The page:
inside outlet issues

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  #1  
Old 11-29-10, 01:13 PM
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inside outlet issues

Since we have moved into our house the outlets in the living room have not worked. We had our neighbor who is an electrician look at them and was unable to find anything wrong. Since then - the problem seems to be spreading into 2 other rooms or partial rooms. I was talking to a friend and they have the same problem. Can anyone help with this? I really can't afford to have an electrician come out. Is this dangerous? Any help you could give me would be appreciated.
 
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Old 11-29-10, 01:17 PM
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Have you looked to see if a switch controls some of the receptacles? Are these all on the same circuit? This might be as simple as one poor connection.
 
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Old 11-29-10, 01:28 PM
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If you can't find any mystery switches whose function is unknown are the wires on the receptacles inserted into the back or wrapped around the screws? Backstabbs though UL approved are known to be problematic.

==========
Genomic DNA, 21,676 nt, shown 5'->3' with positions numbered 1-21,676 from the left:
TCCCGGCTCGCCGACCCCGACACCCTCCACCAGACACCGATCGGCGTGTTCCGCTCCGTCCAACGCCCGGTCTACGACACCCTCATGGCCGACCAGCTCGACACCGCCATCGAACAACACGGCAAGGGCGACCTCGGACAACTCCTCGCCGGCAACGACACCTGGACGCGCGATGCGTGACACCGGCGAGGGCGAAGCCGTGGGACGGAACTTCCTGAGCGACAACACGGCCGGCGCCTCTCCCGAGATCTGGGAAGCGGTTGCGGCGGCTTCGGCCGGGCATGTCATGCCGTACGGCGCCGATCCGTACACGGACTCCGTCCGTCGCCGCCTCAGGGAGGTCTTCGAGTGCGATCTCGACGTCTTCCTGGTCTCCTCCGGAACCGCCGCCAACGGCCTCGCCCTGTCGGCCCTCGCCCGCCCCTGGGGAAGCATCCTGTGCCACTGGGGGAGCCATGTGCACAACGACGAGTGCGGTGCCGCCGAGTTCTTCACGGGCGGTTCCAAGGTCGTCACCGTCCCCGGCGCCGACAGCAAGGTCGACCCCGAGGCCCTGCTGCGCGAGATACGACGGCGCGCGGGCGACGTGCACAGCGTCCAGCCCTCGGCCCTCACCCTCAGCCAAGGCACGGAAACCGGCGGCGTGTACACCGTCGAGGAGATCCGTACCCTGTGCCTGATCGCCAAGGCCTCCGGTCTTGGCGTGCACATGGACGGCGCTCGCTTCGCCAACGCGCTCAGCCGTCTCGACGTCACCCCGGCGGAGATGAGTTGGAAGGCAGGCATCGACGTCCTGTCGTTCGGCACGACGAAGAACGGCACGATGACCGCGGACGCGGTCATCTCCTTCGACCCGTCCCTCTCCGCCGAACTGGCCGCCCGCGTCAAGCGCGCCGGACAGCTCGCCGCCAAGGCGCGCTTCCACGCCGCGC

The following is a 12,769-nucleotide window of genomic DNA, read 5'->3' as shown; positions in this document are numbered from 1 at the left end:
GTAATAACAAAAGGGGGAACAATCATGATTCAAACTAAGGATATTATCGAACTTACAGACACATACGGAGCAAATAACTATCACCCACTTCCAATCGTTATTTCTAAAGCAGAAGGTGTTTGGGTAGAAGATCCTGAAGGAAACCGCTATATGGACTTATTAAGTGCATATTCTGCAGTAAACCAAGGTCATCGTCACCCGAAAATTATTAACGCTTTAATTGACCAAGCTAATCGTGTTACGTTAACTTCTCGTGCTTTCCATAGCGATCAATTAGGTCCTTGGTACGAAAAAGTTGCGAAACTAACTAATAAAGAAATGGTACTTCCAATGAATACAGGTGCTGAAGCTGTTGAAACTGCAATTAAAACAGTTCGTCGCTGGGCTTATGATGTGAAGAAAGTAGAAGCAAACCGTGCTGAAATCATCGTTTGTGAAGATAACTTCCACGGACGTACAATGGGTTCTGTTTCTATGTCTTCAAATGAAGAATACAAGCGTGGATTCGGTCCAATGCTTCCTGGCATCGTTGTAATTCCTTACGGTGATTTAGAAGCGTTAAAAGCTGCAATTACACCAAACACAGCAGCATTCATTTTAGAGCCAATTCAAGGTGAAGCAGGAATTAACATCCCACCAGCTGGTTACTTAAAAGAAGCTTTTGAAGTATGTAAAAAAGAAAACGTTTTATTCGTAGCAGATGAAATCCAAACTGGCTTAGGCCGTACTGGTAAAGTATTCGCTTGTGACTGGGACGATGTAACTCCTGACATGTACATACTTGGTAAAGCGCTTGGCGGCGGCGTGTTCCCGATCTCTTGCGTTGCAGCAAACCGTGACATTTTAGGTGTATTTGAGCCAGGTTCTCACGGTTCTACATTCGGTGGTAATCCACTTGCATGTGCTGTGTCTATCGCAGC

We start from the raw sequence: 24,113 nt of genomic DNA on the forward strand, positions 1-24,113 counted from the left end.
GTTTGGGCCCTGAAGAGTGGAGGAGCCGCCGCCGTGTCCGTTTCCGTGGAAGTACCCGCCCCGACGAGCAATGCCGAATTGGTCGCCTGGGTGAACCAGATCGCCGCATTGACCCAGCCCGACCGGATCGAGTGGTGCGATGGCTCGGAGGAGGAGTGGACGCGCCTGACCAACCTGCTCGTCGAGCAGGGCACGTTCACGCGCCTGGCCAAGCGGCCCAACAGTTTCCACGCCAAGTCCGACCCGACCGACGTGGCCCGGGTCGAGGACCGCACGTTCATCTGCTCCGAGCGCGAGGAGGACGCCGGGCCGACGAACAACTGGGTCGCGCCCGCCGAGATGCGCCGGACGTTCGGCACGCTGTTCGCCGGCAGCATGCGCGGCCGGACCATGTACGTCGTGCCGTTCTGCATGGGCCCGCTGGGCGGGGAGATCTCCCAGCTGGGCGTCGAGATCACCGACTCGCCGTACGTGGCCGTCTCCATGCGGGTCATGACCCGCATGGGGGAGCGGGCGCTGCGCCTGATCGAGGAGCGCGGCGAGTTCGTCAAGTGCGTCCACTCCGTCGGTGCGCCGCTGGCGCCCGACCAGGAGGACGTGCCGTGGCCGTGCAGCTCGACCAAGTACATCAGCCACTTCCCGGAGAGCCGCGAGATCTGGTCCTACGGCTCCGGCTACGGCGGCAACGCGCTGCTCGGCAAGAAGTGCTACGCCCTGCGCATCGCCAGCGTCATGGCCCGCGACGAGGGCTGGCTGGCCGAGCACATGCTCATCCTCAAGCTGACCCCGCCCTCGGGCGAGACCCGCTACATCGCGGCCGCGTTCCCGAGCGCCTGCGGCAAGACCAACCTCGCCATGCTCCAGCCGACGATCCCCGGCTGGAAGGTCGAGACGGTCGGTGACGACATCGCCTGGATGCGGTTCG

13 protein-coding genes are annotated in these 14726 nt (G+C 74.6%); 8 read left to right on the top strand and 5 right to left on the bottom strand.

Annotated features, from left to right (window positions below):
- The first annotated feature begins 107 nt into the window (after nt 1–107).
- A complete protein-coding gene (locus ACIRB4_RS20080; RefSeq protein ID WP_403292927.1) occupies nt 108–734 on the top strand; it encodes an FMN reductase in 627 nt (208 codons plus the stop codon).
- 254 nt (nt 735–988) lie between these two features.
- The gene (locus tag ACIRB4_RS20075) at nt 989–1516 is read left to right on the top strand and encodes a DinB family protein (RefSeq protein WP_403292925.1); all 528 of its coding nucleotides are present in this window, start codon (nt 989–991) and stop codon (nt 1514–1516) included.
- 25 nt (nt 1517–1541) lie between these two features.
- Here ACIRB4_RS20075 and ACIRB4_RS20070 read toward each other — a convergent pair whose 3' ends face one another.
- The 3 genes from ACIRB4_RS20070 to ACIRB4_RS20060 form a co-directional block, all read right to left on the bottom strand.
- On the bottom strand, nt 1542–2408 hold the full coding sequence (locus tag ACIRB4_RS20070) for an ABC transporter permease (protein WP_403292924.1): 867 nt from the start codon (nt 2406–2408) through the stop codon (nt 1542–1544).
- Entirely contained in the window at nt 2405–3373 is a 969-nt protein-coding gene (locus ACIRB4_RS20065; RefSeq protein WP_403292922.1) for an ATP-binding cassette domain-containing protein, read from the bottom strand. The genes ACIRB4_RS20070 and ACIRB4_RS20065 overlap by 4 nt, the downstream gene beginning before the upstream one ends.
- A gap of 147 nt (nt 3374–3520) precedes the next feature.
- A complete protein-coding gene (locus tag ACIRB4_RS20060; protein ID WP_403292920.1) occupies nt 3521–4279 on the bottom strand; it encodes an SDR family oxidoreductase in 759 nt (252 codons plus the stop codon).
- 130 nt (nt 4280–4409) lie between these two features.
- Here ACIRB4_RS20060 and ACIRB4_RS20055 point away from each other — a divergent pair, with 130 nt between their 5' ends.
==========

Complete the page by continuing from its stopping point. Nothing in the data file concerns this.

Is you wiring aluminum?
 
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Old 11-30-10, 07:10 AM
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No my friend isn't a neighbor - it just is happening to her too and we thought it funny. If by switches you guys mean the fuse box switch then no - they are all on. as for other switches? not to my knowledge. The weirdest thing about this is it is spreading. 2 outlets that used to work in my daughters bedroom no longer do. Are they on the same circuit - I don't think so but will have to check on that. What should I do if they are? Should I also try pulling them out to reconnect the wires? Seems funny tho that all of these would be loose and if so then why did my electrician friend not find that? please help - its beginning to drive me nuts.